Power sector experts have emphasised upon Pakistan to push harder for utilisation of lignite – an economical alternative to imported furnace oil and RLNG (re-gasified liquefied natural gas) – as it is crucial for the country’s ambition to achieve higher economic growth through industrialisation.
Besides industrialisation, provision of electricity to domestic consumers by using local coal reserves could serve the purpose of generating cheap electricity and curbing the ever increasing circular debt in the power sector, they added. They were of the view that the incumbent coalition government, led by Prime Minister Shehbaz Sharif, inherited fiscally unsustainable circular debt of nearly Rs2.5 trillion and lofty subsidies on energy prices, as well as re-surging blackouts despite surplus generation capacity. Electricity at current price is not affordable for businesses and residential consumers.
According to the government, the electricity generation cost rose by over 66% in March compared to a year ago because of the surging global energy prices.
The generation cost has surged 66.2% to Rs9.22 kWh in March this year from Rs5.55 kWh a year ago owing to spike in imported fossil fuel prices.
“Pakistan should now focus on local coal reserves for power generation as an alternate to imported fuel and coal given that its cost is much cheaper than the imported coal,” emphasised Sino-Sindh Resources Deputy CEO Chaudhary Abdul Qayyum.
Talking to The Express Tribune, Qayyum said that the local coal prices were not sensitive to international price fluctuations.
“Local coal at Thar is available for as low as $40 per ton and with rise in mine scaling, its prices will fall further to $30 a ton,” he pointed out.
“The best thing is that the government has to pay the price in local currency.”
Currently, around 16 million tons of coal is being imported by Pakistan to operate four power plants, Qayyum said adding that if these plants had been running on local coal, massive amounts of foreign exchange could have been saved by the country besides generation of cheap electricity.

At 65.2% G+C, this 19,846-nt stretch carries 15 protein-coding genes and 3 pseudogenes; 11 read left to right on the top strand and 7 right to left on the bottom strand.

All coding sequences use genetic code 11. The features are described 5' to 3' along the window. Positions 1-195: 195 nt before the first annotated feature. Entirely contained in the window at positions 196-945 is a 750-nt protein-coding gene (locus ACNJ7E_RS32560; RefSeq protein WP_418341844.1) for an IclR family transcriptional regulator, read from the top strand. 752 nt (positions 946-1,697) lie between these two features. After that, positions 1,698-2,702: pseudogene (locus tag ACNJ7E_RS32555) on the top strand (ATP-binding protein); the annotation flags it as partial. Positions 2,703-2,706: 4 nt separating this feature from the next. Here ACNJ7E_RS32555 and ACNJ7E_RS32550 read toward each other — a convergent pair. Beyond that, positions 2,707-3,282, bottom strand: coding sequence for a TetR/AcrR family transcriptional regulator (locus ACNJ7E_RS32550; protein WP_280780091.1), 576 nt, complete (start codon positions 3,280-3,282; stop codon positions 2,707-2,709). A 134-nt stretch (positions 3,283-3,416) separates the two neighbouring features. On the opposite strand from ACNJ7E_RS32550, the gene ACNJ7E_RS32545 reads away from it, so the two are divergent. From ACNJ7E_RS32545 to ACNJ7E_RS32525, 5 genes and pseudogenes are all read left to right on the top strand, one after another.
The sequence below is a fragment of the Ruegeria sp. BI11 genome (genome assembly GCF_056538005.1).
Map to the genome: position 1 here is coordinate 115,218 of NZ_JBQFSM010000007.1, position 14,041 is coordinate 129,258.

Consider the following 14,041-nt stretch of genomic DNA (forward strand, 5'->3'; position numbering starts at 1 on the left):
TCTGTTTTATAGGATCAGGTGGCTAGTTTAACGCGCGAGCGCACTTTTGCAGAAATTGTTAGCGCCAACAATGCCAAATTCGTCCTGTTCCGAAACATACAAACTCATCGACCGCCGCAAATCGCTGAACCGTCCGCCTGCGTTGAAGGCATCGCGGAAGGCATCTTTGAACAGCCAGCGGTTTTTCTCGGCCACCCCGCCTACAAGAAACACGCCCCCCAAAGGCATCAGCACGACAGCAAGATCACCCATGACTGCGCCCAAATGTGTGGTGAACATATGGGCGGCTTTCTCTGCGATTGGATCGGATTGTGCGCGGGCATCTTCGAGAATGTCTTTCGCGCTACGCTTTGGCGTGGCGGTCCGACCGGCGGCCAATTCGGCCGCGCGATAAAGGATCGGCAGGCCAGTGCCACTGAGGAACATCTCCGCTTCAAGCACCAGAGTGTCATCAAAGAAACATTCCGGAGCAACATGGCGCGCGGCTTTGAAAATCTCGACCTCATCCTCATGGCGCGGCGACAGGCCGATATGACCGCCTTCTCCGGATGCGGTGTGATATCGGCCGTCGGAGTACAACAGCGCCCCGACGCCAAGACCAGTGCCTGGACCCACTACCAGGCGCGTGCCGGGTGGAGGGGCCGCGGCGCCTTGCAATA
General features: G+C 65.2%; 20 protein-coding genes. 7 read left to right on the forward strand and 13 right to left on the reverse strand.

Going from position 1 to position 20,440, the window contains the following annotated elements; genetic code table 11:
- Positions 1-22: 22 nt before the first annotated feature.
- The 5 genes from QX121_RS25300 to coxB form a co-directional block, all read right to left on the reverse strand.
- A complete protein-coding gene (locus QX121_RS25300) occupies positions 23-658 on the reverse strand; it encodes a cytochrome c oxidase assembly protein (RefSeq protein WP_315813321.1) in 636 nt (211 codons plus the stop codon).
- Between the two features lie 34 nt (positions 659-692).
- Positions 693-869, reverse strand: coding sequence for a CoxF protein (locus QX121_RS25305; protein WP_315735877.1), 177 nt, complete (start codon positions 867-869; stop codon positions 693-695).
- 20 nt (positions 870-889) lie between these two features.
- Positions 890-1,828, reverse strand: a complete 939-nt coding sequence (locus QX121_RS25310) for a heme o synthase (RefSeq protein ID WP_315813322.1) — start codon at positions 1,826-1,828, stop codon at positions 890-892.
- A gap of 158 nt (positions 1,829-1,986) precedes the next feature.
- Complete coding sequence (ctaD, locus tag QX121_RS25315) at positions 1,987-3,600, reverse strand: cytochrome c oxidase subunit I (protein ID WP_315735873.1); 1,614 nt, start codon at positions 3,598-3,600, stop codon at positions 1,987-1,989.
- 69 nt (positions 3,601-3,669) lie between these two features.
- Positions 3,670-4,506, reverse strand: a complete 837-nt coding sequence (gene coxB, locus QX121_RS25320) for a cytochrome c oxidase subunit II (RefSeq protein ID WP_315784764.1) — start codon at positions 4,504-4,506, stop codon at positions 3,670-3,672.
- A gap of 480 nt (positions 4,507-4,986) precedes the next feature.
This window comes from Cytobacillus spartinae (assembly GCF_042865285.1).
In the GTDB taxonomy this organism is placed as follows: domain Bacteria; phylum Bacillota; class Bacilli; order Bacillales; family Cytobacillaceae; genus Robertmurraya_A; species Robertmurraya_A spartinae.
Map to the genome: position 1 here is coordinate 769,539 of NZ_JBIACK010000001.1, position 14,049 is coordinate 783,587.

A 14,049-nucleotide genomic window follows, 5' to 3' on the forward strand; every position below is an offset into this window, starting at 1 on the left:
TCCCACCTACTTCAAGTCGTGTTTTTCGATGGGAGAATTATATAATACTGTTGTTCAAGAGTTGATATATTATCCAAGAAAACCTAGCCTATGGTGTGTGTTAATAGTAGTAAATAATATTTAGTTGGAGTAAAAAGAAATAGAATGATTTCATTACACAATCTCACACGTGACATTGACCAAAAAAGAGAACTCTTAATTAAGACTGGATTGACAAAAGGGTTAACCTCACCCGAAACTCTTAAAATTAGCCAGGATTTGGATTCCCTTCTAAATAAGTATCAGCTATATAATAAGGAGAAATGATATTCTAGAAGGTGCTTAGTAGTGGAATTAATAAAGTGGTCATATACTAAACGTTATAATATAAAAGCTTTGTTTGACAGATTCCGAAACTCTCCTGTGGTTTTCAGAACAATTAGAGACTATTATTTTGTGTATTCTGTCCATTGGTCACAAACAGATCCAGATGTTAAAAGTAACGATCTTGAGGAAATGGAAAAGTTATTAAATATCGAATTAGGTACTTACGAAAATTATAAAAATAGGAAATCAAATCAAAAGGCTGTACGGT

He underlined that the recent commodity cycle had witnessed imported coal prices going up to $420-470 a ton from $100-120 a ton, making imported coal even more expensive than residual fuel oil (RFO) for power production.
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“The coal prices in the international market currently stand at $327 a ton,” he mentioned.
Apart from generating electricity, the local coal should now be used to manufacture fertilisers “as our natural gas reserves are depleting and in a few years, it will be hard to operate fertiliser plants on local gas”, Qayyum pointed out.
“Using RLNG will further boost fertiliser prices, thus creating food security issues,” he added.
“In Pakistan, Thar coal is the cheapest indigenous energy resource and its 175.5 billion tons’ reserves have the potential to produce over 100,000 MW of electricity over the next 30 years,” he noted.
As per the experts, Thar coal could provide the country with much-needed strategic energy security and affordability required for industrial and economic revival.
“It is a well-established fact that indigenous coal alone can help Pakistan save foreign reserves and produce sufficient power for the nation,” Pak Oman Asset Management Chief Investment Officer Saif Ullah Kazmi remarked.
“Thar Coal is the solution to Pakistan’s growing energy crisis and unaffordable electricity prices,” he said.
He held the view that the over-dependence on imported-costly resources amid supply crisis for power generation had only proved bad for the country by creating supply and demand gap, thus significantly contributing to the country’s ever-expanding current account deficit.
Kazmi underlined that Engro Powergen Thar plant was producing cheaper electricity than other imported coal-based plants, ie Rs3.62 kWh.
On the flip side, cost of power production through imported coal by Hubco Coal Power plant was at Rs12.08 kWh, Lucky Coal at Rs12.89 kWh, Port Qasim Coal Power plant at Rs16.82 kWh and Sahiwal Coal Power plant at Rs30.48 kWh, he added.
“This shows how reliance on local resources can help Pakistan bring down its energy import bill, while giving a multitude of benefits like cheaper electricity and arresting the outflow of foreign exchange reserves among others,” Kazmi maintained.